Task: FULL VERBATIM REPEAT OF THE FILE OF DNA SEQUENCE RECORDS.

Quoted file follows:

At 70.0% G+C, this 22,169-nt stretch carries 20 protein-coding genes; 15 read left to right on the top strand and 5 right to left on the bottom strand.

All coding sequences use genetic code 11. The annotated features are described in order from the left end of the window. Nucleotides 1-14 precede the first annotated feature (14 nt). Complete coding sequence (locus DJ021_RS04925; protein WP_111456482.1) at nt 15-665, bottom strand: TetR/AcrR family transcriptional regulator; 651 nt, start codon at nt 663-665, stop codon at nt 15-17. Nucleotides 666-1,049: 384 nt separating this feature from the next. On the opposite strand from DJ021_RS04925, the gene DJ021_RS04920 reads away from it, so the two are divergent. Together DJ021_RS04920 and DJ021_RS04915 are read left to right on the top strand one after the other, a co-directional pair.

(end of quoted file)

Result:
At 70.0% G+C, this 22,169-nt stretch carries 20 protein-coding genes; 15 read left to right on the top strand and 5 right to left on the bottom strand.

All coding sequences use genetic code 11. The annotated features are described in order from the left end of the window. Nucleotides 1-14 precede the first annotated feature (14 nt). Complete coding sequence (locus DJ021_RS04925; protein WP_111456482.1) at nt 15-665, bottom strand: TetR/AcrR family transcriptional regulator; 651 nt, start codon at nt 663-665, stop codon at nt 15-17. Nucleotides 666-1,049: 384 nt separating this feature from the next. On the opposite strand from DJ021_RS04925, the gene DJ021_RS04920 reads away from it, so the two are divergent. Together DJ021_RS04920 and DJ021_RS04915 are read left to right on the top strand one after the other, a co-directional pair.